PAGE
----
The paved road to get to the Ross Creek Giant Cedars is a 4 mile switchback road that leads up the mountain to the Red Cedars trail. About 2 miles on this road there is a scenic pullout where there are excellent views of the Bull River Valley and the Cabinet Mountains.

9. Lake Koocanusa Scenic Byway***

Koocanusa Bridge

On our drive west from Glacier Park, we traveled north on Route 93 to the Tobacco River town of Eureka, Montana. This town is only 9 miles from the Canadian Border and serves as the northern end of the 60 mile long Lake Koocanusa Scenic Byway.

The byway features the massive Lake Koocanusa, created by the building of Libby Dam on the Kootenai River.  The name, Koocanusa is made from the first three letters of the Kootenai River, Canada, and USA…KooCanUSA!!  (This 90 mile long narrow lake stretches from northern Montana into southern British Columbia). Lake Koocanusa is situated in a typical northwestern mountain and valley setting but is in a remote area.  This makes a great scenic drive for those nature lovers who prefer solitude.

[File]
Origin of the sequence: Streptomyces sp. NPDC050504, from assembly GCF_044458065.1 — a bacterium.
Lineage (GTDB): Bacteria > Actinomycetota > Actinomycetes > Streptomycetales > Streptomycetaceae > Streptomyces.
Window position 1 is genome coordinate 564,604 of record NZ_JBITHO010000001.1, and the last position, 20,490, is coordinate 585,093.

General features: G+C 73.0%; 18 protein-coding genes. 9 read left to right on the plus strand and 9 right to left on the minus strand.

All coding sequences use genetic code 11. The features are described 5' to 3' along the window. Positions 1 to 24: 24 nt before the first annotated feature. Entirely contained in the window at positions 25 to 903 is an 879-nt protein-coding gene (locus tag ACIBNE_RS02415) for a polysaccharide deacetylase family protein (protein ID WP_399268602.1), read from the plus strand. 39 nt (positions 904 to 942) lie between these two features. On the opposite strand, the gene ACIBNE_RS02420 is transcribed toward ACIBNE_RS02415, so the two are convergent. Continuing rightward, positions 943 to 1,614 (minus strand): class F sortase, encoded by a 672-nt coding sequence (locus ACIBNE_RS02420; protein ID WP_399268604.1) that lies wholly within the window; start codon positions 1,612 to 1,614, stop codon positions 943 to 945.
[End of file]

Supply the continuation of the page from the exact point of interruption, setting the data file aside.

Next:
The main feature along the drive is the Koocanusa Bridge, the longest and highest bridge in Montana. With a length of 2,437 feet, and standing more than 250 feet above Lake Koocanusa, the views from the bridge are stunning. A small parking area is available off the highway, and sidewalks on the bridge allow visitors to stop and walk onto the bridge.

8. Yaak River Falls***

Yaak Falls

Yaak Falls

Just 8 miles from Troy, Montana on Route 508 we found the cascading Yaak Falls. Of course, there were signs indicating that this was bear country, so we strapped on our bear spray and made a lot of noise.

It was just a short stroll to the falls. With a solid pine background, the Yaak River flows over the shale like stairstep rocks and creates the lively falls. Since we visited in September, the lower water level allowed us to climb around on the rocks and enjoy the peace of the river. We were surprised to find an Amish community in the Yaak Valley and there was an Amish family out enjoying the day at the falls.